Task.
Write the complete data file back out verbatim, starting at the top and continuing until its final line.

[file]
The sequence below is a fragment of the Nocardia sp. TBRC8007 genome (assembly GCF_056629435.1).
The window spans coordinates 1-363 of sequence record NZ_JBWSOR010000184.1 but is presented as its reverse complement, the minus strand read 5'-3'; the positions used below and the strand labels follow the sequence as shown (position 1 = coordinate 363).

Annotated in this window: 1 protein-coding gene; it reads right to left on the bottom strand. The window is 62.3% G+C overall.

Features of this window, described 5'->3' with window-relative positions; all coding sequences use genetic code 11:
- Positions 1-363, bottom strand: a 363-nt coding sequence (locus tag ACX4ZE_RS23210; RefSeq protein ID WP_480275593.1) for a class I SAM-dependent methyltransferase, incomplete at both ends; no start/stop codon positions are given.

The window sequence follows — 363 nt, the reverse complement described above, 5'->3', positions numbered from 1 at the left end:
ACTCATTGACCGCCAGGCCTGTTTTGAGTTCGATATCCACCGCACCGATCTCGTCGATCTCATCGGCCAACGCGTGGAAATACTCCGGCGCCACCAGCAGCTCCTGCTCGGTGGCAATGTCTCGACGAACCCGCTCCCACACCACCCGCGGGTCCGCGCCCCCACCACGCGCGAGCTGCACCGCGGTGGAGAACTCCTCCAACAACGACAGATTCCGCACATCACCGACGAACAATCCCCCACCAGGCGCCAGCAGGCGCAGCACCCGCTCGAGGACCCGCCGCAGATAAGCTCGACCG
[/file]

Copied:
The sequence below is a fragment of the Nocardia sp. TBRC8007 genome (assembly GCF_056629435.1).
The window spans coordinates 1-363 of sequence record NZ_JBWSOR010000184.1 but is presented as its reverse complement, the minus strand read 5'-3'; the positions used below and the strand labels follow the sequence as shown (position 1 = coordinate 363).

Annotated in this window: 1 protein-coding gene; it reads right to left on the bottom strand. The window is 62.3% G+C overall.

Features of this window, described 5'->3' with window-relative positions; all coding sequences use genetic code 11:
- Positions 1-363, bottom strand: a 363-nt coding sequence (locus tag ACX4ZE_RS23210; RefSeq protein ID WP_480275593.1) for a class I SAM-dependent methyltransferase, incomplete at both ends; no start/stop codon positions are given.

The window sequence follows — 363 nt, the reverse complement described above, 5'->3', positions numbered from 1 at the left end:
ACTCATTGACCGCCAGGCCTGTTTTGAGTTCGATATCCACCGCACCGATCTCGTCGATCTCATCGGCCAACGCGTGGAAATACTCCGGCGCCACCAGCAGCTCCTGCTCGGTGGCAATGTCTCGACGAACCCGCTCCCACACCACCCGCGGGTCCGCGCCCCCACCACGCGCGAGCTGCACCGCGGTGGAGAACTCCTCCAACAACGACAGATTCCGCACATCACCGACGAACAATCCCCCACCAGGCGCCAGCAGGCGCAGCACCCGCTCGAGGACCCGCCGCAGATAAGCTCGACCG